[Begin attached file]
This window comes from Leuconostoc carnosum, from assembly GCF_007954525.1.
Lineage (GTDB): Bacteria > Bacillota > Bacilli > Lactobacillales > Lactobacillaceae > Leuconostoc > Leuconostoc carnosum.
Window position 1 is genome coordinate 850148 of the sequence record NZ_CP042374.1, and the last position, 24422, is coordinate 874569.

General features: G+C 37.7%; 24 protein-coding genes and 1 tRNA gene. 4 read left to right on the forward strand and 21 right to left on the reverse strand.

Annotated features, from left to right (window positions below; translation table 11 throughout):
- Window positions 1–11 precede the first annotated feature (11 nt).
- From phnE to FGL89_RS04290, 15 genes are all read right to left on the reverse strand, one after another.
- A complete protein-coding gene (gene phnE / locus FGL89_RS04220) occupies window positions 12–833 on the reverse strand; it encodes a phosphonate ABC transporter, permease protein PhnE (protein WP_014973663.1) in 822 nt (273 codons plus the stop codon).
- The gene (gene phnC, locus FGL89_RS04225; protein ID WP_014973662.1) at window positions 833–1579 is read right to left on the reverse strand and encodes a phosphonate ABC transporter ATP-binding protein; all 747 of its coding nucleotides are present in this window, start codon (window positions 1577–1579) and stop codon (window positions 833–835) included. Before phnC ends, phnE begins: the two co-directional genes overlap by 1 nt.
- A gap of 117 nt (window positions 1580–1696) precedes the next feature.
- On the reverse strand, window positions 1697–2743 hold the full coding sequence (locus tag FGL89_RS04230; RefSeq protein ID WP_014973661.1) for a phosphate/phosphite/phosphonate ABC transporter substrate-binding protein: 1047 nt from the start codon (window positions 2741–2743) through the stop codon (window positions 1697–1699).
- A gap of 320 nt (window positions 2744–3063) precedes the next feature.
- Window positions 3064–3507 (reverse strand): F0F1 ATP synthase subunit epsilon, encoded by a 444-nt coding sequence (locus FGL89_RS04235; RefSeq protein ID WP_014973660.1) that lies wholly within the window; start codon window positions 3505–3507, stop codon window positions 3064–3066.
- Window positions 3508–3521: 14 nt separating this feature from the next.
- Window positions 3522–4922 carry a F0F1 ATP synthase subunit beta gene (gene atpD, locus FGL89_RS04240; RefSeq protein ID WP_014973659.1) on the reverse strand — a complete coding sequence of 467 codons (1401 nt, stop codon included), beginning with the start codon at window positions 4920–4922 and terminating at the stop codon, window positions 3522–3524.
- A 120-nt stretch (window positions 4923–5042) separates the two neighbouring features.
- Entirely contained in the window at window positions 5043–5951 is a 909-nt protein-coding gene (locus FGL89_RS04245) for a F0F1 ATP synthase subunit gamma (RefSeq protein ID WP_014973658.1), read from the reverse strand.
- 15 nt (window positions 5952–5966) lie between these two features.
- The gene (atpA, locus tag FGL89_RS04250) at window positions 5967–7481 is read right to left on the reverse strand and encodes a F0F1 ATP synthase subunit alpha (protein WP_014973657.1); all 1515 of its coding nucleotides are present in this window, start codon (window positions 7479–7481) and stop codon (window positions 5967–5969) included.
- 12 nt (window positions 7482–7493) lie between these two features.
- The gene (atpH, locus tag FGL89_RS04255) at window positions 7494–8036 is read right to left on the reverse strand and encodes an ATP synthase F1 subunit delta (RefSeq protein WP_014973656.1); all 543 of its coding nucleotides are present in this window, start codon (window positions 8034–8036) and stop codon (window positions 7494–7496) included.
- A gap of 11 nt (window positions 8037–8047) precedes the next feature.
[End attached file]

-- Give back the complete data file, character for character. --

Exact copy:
This window comes from Leuconostoc carnosum, from assembly GCF_007954525.1.
Lineage (GTDB): Bacteria > Bacillota > Bacilli > Lactobacillales > Lactobacillaceae > Leuconostoc > Leuconostoc carnosum.
Window position 1 is genome coordinate 850148 of the sequence record NZ_CP042374.1, and the last position, 24422, is coordinate 874569.

General features: G+C 37.7%; 24 protein-coding genes and 1 tRNA gene. 4 read left to right on the forward strand and 21 right to left on the reverse strand.

Annotated features, from left to right (window positions below; translation table 11 throughout):
- Window positions 1–11 precede the first annotated feature (11 nt).
- From phnE to FGL89_RS04290, 15 genes are all read right to left on the reverse strand, one after another.
- A complete protein-coding gene (gene phnE / locus FGL89_RS04220) occupies window positions 12–833 on the reverse strand; it encodes a phosphonate ABC transporter, permease protein PhnE (protein WP_014973663.1) in 822 nt (273 codons plus the stop codon).
- The gene (gene phnC, locus FGL89_RS04225; protein ID WP_014973662.1) at window positions 833–1579 is read right to left on the reverse strand and encodes a phosphonate ABC transporter ATP-binding protein; all 747 of its coding nucleotides are present in this window, start codon (window positions 1577–1579) and stop codon (window positions 833–835) included. Before phnC ends, phnE begins: the two co-directional genes overlap by 1 nt.
- A gap of 117 nt (window positions 1580–1696) precedes the next feature.
- On the reverse strand, window positions 1697–2743 hold the full coding sequence (locus tag FGL89_RS04230; RefSeq protein ID WP_014973661.1) for a phosphate/phosphite/phosphonate ABC transporter substrate-binding protein: 1047 nt from the start codon (window positions 2741–2743) through the stop codon (window positions 1697–1699).
- A gap of 320 nt (window positions 2744–3063) precedes the next feature.
- Window positions 3064–3507 (reverse strand): F0F1 ATP synthase subunit epsilon, encoded by a 444-nt coding sequence (locus FGL89_RS04235; RefSeq protein ID WP_014973660.1) that lies wholly within the window; start codon window positions 3505–3507, stop codon window positions 3064–3066.
- Window positions 3508–3521: 14 nt separating this feature from the next.
- Window positions 3522–4922 carry a F0F1 ATP synthase subunit beta gene (gene atpD, locus FGL89_RS04240; RefSeq protein ID WP_014973659.1) on the reverse strand — a complete coding sequence of 467 codons (1401 nt, stop codon included), beginning with the start codon at window positions 4920–4922 and terminating at the stop codon, window positions 3522–3524.
- A 120-nt stretch (window positions 4923–5042) separates the two neighbouring features.
- Entirely contained in the window at window positions 5043–5951 is a 909-nt protein-coding gene (locus FGL89_RS04245) for a F0F1 ATP synthase subunit gamma (RefSeq protein ID WP_014973658.1), read from the reverse strand.
- 15 nt (window positions 5952–5966) lie between these two features.
- The gene (atpA, locus tag FGL89_RS04250) at window positions 5967–7481 is read right to left on the reverse strand and encodes a F0F1 ATP synthase subunit alpha (protein WP_014973657.1); all 1515 of its coding nucleotides are present in this window, start codon (window positions 7479–7481) and stop codon (window positions 5967–5969) included.
- 12 nt (window positions 7482–7493) lie between these two features.
- The gene (atpH, locus tag FGL89_RS04255) at window positions 7494–8036 is read right to left on the reverse strand and encodes an ATP synthase F1 subunit delta (RefSeq protein WP_014973656.1); all 543 of its coding nucleotides are present in this window, start codon (window positions 8034–8036) and stop codon (window positions 7494–7496) included.
- A gap of 11 nt (window positions 8037–8047) precedes the next feature.